When you see the Providence skyline, a few buildings stand clustered around Kennedy Plaza and one is none other than the Providence Biltmore, recognizable by the red neon lights blazing against the …
When you see the Providence skyline, a few buildings stand clustered around Kennedy Plaza and one is none other than the Providence Biltmore, recognizable by the red neon lights blazing against the sky. Since 1922, the Biltmore has shaped the city of Providence; it is now an icon recognizable to generations of Rhode Islanders. I know people whose grandparents were married there, and just last month I had my own wedding afterparty there! In 1977 it was added to the National Register of Historic Places, and this year the hotel celebrated its 100th birthday with a huge party hosted by the new owners, Graduate Hotels.
Built in the neo-Federal Beaux-arts style by the same architects who designed Grand Central Terminal, the Biltmore was the pride of Providence. Modern for 1922, it was the most luxurious hotel in the city and hosted celebrities, politicians, and even mobsters who preferred the very best accommodations around. It featured a rooftop garden with chicken coops, a drugstore, a print shop, a carpenter, an upholsterer, a photo lab, six different restaurants, and hot springs in the basement – talk about amenities! While the hotel itself fell on hard times and changed owners many times over the years, major community efforts in the 1970s propelled the preservation of this Rhode Island landmark into the 21st century.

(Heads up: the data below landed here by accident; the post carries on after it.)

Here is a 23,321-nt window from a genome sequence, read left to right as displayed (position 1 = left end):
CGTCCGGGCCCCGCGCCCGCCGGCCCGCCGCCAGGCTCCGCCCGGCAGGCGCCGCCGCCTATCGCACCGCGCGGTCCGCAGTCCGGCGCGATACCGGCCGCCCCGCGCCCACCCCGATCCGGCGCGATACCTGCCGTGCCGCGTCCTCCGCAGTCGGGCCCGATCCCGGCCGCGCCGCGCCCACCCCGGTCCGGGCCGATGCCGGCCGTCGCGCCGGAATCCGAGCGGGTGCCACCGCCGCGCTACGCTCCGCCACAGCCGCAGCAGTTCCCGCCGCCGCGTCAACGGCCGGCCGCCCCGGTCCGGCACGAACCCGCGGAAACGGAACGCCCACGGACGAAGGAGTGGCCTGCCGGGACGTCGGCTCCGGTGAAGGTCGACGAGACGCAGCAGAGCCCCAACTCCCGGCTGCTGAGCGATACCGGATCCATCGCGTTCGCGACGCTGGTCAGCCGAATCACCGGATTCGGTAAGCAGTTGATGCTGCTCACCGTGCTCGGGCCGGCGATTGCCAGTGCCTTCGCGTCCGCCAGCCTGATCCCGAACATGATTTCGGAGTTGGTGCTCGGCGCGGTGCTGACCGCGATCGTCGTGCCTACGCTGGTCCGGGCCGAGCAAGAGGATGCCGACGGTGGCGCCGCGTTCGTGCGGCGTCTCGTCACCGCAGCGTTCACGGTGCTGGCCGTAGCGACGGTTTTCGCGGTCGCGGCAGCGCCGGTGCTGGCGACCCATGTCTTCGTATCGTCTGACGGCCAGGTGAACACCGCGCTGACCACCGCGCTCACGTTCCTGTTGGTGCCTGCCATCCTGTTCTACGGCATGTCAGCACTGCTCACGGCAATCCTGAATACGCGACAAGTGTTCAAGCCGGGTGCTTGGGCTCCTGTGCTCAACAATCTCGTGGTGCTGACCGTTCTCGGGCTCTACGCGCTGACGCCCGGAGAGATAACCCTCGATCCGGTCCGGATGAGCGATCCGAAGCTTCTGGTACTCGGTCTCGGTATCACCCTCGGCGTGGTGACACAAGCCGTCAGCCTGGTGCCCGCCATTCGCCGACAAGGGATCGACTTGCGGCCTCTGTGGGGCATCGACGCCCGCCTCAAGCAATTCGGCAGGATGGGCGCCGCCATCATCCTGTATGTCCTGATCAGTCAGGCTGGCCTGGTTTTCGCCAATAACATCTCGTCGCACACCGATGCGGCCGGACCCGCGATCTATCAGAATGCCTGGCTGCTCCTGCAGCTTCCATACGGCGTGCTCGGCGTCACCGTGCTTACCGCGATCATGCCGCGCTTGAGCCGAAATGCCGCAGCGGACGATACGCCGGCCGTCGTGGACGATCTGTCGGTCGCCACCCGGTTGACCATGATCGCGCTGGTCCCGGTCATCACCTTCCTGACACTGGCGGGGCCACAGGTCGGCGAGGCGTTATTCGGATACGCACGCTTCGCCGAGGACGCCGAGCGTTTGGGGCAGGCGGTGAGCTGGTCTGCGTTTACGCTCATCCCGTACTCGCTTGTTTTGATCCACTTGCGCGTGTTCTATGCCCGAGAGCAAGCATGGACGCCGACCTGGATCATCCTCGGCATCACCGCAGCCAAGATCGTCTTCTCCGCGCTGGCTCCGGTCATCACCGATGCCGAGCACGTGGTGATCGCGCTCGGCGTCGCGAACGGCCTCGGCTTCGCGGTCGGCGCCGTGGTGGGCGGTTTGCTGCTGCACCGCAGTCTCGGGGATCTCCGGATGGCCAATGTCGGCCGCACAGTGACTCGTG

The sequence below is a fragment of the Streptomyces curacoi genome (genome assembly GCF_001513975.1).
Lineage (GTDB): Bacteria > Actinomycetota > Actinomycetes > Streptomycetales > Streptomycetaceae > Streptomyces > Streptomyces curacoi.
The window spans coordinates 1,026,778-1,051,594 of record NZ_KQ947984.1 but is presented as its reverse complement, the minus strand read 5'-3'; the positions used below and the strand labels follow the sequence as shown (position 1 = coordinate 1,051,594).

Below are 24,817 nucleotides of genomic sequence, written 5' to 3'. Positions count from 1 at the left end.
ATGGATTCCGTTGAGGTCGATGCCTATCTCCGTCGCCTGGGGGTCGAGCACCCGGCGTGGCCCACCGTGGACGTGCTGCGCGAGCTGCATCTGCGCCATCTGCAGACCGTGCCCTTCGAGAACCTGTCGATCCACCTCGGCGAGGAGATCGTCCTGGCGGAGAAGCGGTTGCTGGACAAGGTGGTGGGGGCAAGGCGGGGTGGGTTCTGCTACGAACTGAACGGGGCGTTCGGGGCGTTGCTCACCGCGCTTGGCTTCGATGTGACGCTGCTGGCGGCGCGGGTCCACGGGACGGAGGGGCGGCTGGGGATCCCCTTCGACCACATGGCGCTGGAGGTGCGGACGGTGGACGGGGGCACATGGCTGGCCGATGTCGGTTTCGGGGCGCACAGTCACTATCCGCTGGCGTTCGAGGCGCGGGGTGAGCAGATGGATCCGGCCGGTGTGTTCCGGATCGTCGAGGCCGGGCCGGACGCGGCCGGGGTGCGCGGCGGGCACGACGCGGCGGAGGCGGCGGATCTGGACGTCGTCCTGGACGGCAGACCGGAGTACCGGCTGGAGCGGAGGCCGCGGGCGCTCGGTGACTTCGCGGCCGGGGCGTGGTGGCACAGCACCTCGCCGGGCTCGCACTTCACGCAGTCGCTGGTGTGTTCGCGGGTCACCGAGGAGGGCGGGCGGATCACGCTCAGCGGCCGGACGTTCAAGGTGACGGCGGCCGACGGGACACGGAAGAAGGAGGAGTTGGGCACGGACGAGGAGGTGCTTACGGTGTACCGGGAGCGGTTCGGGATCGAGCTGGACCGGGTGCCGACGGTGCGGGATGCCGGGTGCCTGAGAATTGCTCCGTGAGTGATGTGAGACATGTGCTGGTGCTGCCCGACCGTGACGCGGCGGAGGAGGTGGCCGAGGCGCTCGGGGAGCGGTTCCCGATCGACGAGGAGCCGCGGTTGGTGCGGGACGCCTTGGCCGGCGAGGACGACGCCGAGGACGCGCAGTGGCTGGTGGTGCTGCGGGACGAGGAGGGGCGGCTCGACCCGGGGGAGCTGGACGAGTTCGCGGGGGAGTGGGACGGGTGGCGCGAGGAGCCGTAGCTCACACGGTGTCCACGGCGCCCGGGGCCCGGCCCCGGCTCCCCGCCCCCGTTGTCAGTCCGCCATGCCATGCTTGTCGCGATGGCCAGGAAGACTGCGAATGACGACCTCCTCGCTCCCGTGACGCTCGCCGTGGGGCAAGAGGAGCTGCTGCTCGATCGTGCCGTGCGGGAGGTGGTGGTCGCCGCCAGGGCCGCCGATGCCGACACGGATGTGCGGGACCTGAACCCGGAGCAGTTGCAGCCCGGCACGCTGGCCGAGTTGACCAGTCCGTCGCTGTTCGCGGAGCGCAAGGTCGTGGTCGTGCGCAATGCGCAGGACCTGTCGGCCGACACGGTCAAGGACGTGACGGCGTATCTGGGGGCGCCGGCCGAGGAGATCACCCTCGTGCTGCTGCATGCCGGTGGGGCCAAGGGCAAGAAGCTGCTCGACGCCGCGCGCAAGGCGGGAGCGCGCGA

As usual, I was inspired to write this by a consignment that recently came into the auction house. It is the (one and only!) original hand-painted canvas mural that hung behind the bar in the Falstaff Room of the Biltmore since 1934. When major renovations began after its purchase in 2017 by AJ Capital Partners, a Chicago-based firm, the mural was taken down and salvaged by our consignor - What an amazing piece of art and history to save!
The mural is immense. At over 23 feet long, it extended the entire length of the bar. We are fortunate to also have an original postcard from the Biltmore featuring of the mural in all its glory. Titled “Falstaff and his Friends” and painted by New England artist Robert Charles Haun in 1934, it was the perfect showpiece for the Tudor-inspired décor of the Falstaff Room. For those who don’t know, Falstaff is a famous Shakespearean character known for his indulgent, boastful ways and drunken good times – not bad company to have for a night at the bar!
It’s great to see that while so much has changed inside over the years, the Biltmore’s façade (for the most part) has stood the test of time. Luckily, pieces of history like this mural have been saved and preserved for future generations of Rhode Islanders to see and enjoy. Perhaps you will be the one to take this iconic piece of Providence Biltmore home in 2023? The auction is January 9th at Bruneau and Co Auctioneers!
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